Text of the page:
# Integer.valueOf Arabic number works fine but Float.valueOf the same number gives NumberFormatException

It seems that `Float.parseFloat()`

does not support Eastern-Arabic numbers. Alternatively, you can use `NumberFormat`

class:

```
Locale EASTERN_ARABIC_NUMBERS_LOCALE = new Locale.Builder()
.setLanguage("ar")
.setExtension('u', "nu-arab")
.build();
float f = NumberFormat.getInstance(EASTERN_ARABIC_NUMBERS_LOCALE)
.parse("۱٫۵")
.floatValue();
System.out.println(f);
```

**OUTPUT:**

```
1.5
```

## Answer

In `Float.valueOf("۱")`

there is no check for different languages or character, it only checks the digits `0-9`

. `Integer.valueOf`

uses Character.digit() to get the value of each digit in the string.

## Research/Explanation

I debugged the statement `Float.valueOf("۱")`

with Intellij debugger. If you dive into FloatingDecimal.java, it appears this code determines which character should be counted as a digit:

```
digitLoop:
while (i < len) {
c = in.charAt(i);
if (c >= '1' && c <= '9') {
digits[nDigits++] = c;
nTrailZero = 0;
} else if (c == '0') {
digits[nDigits++] = c;
nTrailZero++;
} else if (c == '.') {
if (decSeen) {
// already saw one ., this is the 2nd.
throw new NumberFormatException("multiple points");
}
decPt = i;
if (signSeen) {
decPt -= 1;
}
decSeen = true;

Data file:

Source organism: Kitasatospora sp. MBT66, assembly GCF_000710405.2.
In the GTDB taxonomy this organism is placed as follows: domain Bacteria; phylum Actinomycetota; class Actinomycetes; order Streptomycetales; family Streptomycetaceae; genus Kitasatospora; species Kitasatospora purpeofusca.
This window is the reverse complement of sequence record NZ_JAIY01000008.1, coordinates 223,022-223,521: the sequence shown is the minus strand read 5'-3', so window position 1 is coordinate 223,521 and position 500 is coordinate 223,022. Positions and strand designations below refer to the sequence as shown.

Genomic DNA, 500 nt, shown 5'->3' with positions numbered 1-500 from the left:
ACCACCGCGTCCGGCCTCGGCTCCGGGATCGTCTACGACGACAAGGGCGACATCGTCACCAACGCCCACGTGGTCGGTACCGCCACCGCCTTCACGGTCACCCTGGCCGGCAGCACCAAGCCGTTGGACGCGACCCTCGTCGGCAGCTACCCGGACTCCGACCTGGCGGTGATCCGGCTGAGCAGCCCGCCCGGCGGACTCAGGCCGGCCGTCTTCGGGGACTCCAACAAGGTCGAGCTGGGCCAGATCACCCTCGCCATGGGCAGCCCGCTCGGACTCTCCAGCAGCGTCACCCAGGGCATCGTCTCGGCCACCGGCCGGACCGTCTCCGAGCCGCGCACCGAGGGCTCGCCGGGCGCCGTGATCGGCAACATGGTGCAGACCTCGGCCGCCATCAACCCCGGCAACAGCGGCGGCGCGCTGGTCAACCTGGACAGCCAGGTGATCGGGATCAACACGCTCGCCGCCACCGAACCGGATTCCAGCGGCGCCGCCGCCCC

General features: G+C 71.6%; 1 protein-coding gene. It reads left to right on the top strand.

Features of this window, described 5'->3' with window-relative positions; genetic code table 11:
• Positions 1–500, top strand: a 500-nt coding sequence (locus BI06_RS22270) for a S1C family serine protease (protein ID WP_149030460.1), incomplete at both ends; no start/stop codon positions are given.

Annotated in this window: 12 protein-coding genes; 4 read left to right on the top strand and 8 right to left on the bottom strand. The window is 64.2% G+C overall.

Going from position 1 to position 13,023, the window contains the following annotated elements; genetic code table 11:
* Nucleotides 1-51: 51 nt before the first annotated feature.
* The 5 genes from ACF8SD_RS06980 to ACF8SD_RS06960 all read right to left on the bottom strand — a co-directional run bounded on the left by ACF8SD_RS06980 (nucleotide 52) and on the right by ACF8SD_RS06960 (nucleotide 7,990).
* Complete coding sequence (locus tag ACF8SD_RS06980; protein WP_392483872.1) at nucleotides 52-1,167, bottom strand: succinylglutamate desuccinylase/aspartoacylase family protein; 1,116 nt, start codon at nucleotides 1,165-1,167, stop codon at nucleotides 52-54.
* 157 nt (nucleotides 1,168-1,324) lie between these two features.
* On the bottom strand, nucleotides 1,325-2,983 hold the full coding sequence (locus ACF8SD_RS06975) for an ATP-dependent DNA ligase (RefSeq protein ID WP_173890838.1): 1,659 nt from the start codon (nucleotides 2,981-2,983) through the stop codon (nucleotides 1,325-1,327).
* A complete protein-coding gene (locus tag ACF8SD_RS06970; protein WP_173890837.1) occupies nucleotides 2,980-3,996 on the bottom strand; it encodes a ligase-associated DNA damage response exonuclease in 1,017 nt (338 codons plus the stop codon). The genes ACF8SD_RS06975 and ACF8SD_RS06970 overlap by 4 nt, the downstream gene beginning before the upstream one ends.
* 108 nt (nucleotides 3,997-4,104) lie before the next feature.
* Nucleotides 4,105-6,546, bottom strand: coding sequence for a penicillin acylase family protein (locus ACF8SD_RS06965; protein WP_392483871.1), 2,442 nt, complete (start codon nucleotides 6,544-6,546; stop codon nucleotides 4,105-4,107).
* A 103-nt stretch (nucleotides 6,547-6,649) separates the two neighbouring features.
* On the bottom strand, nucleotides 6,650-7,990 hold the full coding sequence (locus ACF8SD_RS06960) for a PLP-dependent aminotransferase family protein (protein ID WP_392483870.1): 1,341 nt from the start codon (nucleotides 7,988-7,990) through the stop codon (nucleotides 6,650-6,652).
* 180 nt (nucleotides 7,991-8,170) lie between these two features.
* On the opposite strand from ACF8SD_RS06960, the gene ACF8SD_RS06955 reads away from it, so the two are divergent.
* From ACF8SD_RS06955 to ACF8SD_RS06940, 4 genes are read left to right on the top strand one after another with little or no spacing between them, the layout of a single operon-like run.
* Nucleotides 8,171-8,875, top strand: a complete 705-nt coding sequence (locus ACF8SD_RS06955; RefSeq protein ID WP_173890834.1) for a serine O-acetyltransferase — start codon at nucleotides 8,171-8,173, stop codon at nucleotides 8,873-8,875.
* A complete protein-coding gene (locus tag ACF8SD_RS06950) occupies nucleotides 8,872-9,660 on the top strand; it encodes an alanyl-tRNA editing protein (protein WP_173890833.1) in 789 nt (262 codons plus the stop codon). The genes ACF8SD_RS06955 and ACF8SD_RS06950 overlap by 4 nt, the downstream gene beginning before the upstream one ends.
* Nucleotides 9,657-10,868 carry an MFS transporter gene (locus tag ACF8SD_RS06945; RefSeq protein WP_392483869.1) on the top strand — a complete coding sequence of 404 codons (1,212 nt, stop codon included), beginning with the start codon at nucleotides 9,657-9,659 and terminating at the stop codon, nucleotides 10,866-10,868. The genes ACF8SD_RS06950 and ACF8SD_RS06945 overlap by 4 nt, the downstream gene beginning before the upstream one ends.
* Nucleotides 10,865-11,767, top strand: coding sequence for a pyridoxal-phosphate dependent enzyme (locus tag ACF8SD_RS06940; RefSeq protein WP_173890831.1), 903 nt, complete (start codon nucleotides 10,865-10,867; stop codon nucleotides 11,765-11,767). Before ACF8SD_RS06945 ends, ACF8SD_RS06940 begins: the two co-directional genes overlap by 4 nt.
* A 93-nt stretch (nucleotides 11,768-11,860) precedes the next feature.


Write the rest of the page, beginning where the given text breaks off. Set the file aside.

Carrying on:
} else {
break digitLoop;
}
i++;
}
```

As you can see, there is no check for different languages, it only checks the digits `0-9`

.

While stepping through `Integer.valueOf`

execution,

`public static int parseInt(String s, int radix)`

executes with `s = "۱"`

and `radix = 10`

.

The parseInt method then calls `Character.digit('۱',10)`

to get the digit value of `1`

.

See Character.digit()

The specification of `Float.valueOf(String)`

says:

Leading and trailing whitespace characters in s are ignored. Whitespace is removed as if by the String.trim() method; that is, both ASCII space and control characters are removed. The rest of s should constitute a FloatValue as described by the lexical syntax rules:

`FloatValue: Signopt NaN Signopt Infinity Signopt FloatingPointLiteral Signopt HexFloatingPointLiteral SignedInteger ...`

The closest lexical rule to what you have is `SignedInteger`

, which consists of an optional sign, and then `Digits`

, which can only be `0-9`

.

```
Digits:
Digit
Digit [DigitsAndUnderscores] Digit
Digit:
0
NonZeroDigit
NonZeroDigit:
(one of)
1 2 3 4 5 6 7 8 9
```

On the other hand, `Integer.valueOf(String)`

refer to `Integer.parseInt(String)`

, which simply says:

The characters in the string must all be decimal digits, except that the first character may be an ASCII minus sign

"Decimal digits" is broader than 0-9; anything in the `DECIMAL_DIGIT_NUMBER`

can be used, for example "१२३" (shameless plug).

More precisely, .

So, this is behaving as specified; whether you consider this to be a correct specification is another matter.